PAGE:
Blog

Working life

We found lots to say on this topic, at both the online and face-to-face sessions.  “Variety” was one of the words that came up at the beginning, as most of us, now retired, looked back at our experiences of paid and unpaid work we’d had at different times of our lives.  For some, it was easier to talk about short term, temporary jobs we’d had, at the beginning of our working lives, than about the jobs at which we’d worked over many years about which there’d be just too much to say!   Also, as one member of the group put it, we never really stop working as we carry on using the skills that we’ve acquired throughout our lives in new situations we face. 

The writing some of us have chosen to share in this blog post will give you a flavour of our discussions. Why not join us next time? You’d be very welcome.

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The power of language

“Wow! What an amazing, and interesting session with Stories of Our lives” said Pauline Omoboye. “It felt good to welcome some new members to the group, including Yaron Matras,  a retired professor of linguistics interested in people’s experiences of multilingualism.

We discussed the power of language and how it gives us an insight into our identity. There are many forms of communication and I believe all languages are equal. During the session in our breakout rooms we discussed what language meant to us. I chose to talk about ‘patois/creole’ also known as ‘broken English’. I spoke about my parents who are from Jamaica.”

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A Joyful Visual Arts Event!

As a follow-up to our last theme for discussion, Small Joys, local visual artist, Su Vosper, came along to share her skills and inspiration with the group. You can listen to the audio of that previous meeting, shown in two parts below.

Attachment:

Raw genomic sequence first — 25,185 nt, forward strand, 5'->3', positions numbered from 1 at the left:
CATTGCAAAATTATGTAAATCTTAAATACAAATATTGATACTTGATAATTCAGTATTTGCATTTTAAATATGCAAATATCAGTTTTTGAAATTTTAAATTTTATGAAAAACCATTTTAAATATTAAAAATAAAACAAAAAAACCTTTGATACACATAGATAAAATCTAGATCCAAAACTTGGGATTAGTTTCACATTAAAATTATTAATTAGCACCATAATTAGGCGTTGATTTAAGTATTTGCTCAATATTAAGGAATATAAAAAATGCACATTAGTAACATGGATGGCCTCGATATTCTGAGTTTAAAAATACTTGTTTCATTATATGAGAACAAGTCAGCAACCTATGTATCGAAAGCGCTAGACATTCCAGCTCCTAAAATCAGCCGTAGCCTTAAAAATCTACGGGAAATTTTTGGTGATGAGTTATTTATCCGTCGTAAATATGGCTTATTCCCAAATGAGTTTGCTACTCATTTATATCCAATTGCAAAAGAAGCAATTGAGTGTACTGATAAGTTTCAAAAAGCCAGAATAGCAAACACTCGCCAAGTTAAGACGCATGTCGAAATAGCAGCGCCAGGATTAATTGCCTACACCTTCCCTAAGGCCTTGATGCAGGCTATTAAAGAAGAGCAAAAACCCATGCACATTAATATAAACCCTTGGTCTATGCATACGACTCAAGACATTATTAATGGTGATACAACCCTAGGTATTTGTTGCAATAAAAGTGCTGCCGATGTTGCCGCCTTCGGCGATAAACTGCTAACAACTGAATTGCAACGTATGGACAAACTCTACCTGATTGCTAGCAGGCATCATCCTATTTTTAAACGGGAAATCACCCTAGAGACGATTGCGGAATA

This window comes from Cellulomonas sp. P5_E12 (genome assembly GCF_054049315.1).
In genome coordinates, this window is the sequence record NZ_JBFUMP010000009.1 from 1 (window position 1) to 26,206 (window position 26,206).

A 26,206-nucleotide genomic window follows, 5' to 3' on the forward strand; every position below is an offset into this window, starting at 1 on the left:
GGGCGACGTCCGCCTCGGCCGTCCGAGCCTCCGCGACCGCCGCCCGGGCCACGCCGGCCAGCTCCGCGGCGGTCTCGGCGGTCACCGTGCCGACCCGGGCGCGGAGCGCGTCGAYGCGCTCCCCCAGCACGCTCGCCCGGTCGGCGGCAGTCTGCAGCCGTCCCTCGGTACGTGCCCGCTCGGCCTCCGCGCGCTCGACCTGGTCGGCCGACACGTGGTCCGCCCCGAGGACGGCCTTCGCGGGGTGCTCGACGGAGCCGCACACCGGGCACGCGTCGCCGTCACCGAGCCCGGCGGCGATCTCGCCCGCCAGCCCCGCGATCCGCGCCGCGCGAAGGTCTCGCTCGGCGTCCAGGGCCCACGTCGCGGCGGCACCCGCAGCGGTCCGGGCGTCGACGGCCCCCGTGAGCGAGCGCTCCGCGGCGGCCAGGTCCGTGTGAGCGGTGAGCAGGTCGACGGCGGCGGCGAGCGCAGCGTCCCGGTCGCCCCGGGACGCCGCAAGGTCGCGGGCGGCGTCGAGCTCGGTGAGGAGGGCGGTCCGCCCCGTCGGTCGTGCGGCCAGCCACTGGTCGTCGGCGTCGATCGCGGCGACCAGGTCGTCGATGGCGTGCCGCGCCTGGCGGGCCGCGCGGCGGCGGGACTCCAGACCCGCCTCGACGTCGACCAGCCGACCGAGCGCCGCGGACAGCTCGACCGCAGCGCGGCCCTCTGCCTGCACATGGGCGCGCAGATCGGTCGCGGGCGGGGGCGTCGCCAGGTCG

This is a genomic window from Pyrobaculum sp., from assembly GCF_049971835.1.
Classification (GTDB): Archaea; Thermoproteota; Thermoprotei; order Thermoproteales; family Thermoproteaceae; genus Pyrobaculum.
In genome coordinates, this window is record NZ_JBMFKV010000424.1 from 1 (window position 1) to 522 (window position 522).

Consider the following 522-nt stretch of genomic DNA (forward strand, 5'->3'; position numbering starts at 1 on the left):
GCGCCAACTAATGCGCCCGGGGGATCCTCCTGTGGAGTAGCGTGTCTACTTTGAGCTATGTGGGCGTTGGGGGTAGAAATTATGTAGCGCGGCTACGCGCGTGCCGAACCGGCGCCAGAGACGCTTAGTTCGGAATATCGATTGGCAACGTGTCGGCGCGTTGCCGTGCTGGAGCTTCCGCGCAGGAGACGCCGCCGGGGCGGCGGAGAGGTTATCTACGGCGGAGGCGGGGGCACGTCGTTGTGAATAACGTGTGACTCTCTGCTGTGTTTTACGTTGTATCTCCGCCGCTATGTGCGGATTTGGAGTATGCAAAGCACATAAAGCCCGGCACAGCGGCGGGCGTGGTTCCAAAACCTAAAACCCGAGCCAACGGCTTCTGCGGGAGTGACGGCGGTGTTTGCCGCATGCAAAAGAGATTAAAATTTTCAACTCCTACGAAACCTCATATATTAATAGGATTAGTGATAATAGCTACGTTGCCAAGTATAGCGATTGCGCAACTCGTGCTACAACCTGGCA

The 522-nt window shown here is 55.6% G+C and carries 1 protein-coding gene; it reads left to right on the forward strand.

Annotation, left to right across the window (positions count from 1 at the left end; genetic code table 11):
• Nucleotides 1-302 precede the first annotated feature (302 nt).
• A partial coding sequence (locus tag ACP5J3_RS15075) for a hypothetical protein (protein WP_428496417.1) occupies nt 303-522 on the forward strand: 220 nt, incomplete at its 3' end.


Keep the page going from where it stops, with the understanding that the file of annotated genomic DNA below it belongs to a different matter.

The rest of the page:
Su and I brought along a selection of materials for the group to experiment with as we explored how to express what brings us happiness, contentment and gratitude.

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Small joys

It was so uplifting to spend time together sharing our thoughts on this topic.  We laughed, we remembered, we reflected together.  Our focus was on small things or moments that had brought us happiness. As you read the stories and poetry in this blog post, you’ll see how the topic led us on to deeper appreciation of our everyday lives and the ways in which we find happiness.  As one member said, at the end of our meetings it feels like “you’ve been given a lovely warm hug”.  We wish that for you too, as you read on, maybe enjoying a cup of tea or coffee as you do so.

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Reflections on Reading

The group shared two entertaining and meaningful sessions this month. The first was online where we enjoyed reflecting on then discussing our reading-related memories. Many laughs and coincidences emerged as well as some beautiful pieces of writing you can find below.

For the in-person session, which was part of the Chorlton Book Festival, we co-hosted with Professor Sophie Woodward. The event was sponsored by the NCRM (National Centre for Research Methods). As these beautiful photographs, taken by Rachel Bywater, show, it was a lovely, connecting afternoon, where guests and regular participants shared stories and thoughts on memories prompted by reading related objects. As one attendee said, “This is a place where stories can evolve, often in real-time. Where strangers can quickly become known to one another and find common ground by laughing and listening.”